The very first professor to open classes at our seminary was Dr Horace Hummel, who had retired from the faculty of Concordia Seminary shortly before coming to us. Dr Hummel stayed in Siberia for three months, teaching Hebrew I as well as Old Testament Isagogics I classes. I had the honor of interpreting for him, and I can assure anybody that his standard of teaching (and standard of examination!) was extremely high. He did not condescend to anybody and made everybody alike feel miserable (I mean this in a good way). He was an excellent professor to have for a start, just to appreciate what seminary education was all about. The last professor in the first academic year of the Seminary in Novosibirsk was Dr Ronald Feuerhahn, who taught an intensive course on the History of the Modern Church, concentrating especially on the periods of Lutheran Orthodoxy, Pietism, and Rationalism in the Lutheran Church, as well as on the history of the Ecumenical movement of the 20thcentury. It was an absolute delight to have him share his expertise with our students.
Of course, excellent Professors from CTS as well as qualified parish pastors with proper credentials followed. What I described was just an example to show how Timothy set it up. That was really his merit. I don’t know if it would qualify as an act of supererogation, but if I were a Roman Catholic I would probably be tempted to conclude that it would.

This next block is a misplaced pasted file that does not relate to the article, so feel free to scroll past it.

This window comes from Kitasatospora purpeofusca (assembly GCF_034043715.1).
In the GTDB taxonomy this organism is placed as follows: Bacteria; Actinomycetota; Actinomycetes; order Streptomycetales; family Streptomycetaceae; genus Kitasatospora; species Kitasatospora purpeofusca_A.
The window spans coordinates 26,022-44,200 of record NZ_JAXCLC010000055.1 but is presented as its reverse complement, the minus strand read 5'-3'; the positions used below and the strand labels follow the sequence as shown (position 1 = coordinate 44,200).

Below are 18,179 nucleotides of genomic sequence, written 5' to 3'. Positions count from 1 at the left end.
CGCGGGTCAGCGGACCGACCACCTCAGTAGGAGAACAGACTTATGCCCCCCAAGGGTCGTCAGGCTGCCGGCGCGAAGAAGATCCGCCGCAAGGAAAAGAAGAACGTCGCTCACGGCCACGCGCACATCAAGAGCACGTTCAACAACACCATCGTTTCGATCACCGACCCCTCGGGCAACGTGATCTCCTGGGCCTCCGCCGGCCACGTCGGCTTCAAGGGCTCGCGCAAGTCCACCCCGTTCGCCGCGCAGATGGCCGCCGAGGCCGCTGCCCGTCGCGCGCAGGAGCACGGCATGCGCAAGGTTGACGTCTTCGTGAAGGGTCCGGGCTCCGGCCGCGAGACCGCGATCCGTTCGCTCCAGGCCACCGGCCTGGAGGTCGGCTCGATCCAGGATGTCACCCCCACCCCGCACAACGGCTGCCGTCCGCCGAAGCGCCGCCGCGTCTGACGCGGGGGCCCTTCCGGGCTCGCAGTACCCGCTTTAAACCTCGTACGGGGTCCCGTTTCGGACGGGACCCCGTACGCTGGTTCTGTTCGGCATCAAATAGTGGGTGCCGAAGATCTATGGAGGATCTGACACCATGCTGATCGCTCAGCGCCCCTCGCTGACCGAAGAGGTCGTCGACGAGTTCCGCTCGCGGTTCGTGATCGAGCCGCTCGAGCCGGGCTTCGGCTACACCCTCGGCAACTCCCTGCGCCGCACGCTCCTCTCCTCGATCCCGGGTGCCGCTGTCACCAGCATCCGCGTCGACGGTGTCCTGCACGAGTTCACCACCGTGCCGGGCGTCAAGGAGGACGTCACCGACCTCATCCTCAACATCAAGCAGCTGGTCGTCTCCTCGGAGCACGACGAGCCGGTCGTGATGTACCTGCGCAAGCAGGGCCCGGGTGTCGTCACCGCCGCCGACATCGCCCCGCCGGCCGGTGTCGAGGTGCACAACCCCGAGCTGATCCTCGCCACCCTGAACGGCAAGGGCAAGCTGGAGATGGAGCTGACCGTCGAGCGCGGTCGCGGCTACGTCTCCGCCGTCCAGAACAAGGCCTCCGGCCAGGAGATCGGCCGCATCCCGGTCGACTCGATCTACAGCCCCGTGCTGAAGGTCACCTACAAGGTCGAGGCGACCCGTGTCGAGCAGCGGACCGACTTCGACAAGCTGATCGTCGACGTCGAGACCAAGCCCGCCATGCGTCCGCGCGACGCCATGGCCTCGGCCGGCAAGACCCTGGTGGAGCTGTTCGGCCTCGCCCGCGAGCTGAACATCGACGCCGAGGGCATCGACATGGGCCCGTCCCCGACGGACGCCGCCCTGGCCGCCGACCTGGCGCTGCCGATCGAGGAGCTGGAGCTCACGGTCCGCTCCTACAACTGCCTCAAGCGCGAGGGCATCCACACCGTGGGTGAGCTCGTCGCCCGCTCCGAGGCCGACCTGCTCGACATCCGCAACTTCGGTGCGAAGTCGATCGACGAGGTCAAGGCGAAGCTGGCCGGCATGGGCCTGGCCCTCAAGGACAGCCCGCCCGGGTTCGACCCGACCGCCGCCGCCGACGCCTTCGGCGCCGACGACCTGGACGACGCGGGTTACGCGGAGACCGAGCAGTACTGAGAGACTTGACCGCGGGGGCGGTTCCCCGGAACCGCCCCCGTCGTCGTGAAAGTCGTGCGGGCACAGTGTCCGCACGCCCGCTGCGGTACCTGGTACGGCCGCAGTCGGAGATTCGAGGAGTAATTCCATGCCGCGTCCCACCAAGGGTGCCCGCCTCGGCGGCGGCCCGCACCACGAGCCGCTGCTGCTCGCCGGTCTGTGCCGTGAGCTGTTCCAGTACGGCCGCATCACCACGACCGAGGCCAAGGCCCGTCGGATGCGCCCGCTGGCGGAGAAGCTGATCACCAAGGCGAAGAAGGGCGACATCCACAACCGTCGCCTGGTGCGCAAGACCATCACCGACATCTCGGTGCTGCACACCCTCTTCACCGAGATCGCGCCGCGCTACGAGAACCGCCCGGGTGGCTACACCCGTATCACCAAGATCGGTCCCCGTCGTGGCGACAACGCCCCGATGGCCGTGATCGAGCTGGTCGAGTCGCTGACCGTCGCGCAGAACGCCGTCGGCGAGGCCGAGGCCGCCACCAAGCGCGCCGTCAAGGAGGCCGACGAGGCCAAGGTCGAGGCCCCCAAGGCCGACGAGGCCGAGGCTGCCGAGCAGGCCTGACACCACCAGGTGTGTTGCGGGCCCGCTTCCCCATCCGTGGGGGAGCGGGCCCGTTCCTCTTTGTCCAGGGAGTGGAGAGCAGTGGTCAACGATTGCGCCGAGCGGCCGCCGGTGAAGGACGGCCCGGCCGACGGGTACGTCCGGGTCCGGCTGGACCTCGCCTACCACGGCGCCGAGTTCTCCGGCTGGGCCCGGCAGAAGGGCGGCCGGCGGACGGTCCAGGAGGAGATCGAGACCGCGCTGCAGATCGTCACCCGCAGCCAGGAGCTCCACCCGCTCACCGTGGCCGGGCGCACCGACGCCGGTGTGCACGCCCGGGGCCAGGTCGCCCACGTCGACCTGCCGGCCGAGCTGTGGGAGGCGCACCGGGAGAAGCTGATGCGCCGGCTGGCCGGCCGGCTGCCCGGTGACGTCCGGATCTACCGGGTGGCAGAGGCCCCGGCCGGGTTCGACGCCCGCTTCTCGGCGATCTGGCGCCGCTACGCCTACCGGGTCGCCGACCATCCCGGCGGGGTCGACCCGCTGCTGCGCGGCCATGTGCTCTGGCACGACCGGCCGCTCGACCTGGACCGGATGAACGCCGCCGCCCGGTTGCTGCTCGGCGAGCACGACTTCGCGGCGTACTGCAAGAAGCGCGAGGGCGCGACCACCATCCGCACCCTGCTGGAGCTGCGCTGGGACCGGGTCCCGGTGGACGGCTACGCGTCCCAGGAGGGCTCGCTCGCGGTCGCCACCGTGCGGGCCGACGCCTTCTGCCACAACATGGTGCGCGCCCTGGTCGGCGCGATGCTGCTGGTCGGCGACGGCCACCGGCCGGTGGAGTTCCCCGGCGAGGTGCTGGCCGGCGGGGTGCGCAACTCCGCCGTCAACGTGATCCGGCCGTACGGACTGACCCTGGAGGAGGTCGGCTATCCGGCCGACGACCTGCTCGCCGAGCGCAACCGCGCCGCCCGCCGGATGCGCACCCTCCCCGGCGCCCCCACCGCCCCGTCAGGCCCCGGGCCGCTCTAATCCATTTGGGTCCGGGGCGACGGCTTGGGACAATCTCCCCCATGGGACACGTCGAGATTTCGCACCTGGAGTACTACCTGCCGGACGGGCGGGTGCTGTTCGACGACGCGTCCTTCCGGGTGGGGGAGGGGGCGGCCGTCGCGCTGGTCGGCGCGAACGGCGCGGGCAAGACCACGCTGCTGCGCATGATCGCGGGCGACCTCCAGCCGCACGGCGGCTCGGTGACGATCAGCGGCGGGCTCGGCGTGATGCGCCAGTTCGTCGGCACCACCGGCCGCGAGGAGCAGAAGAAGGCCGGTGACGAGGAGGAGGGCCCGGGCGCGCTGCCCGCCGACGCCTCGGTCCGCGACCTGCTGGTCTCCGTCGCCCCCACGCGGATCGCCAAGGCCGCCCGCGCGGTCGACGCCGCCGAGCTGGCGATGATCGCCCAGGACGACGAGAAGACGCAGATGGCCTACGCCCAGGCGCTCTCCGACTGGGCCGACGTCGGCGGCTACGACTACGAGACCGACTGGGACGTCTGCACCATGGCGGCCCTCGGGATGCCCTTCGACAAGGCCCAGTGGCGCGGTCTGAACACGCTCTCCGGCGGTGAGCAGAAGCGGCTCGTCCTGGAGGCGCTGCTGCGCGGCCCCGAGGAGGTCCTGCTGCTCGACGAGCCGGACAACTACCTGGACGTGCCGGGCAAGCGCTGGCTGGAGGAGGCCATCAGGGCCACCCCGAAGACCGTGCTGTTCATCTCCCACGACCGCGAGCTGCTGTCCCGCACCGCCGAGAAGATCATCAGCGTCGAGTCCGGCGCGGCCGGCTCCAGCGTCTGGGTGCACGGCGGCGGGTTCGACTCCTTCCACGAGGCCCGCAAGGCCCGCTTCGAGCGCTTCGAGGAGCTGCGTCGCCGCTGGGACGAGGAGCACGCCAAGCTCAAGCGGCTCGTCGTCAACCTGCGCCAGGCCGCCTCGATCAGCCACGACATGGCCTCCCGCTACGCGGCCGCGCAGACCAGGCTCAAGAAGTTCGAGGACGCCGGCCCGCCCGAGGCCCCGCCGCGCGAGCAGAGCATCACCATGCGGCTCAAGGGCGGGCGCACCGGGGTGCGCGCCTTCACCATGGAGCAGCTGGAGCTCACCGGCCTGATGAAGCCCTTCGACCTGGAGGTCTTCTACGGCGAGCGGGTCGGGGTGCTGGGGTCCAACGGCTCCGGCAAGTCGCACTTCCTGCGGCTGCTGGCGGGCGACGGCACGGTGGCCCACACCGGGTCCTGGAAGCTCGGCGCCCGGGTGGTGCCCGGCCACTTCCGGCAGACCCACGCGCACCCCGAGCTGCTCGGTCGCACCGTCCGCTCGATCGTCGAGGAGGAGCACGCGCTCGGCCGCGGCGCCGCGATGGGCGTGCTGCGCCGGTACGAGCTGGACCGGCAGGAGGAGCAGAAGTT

Now, 22 years after the Seminary in Novosibirsk was started, Dr Timothy Quill is officially retired from Concordia Theological Seminary, Fort Wayne. And so now he applies himself to raising funds for our Seminary Endowment. And I think his doing this continues to speak of his character I mentioned before. It’s partly because he is engaged in this activity that I decided to write these essays. I believe that Dr Quill will be able to pull this one off too, as unlikely as it seems. “Ora et labora,” he keeps telling me. I find encouragement in the words of our Lord that “with God all things are possible” (Mt 19:26). Dr Quill is capable enough to find a sufficient number of people who would lay up for themselves treasures on heaven (Mt 6:20). And who is a better person to implement this than Dr Quill, whose work with the Russian Project will already go down in history as one of the remarkable achievements of Concordia Theological Seminary?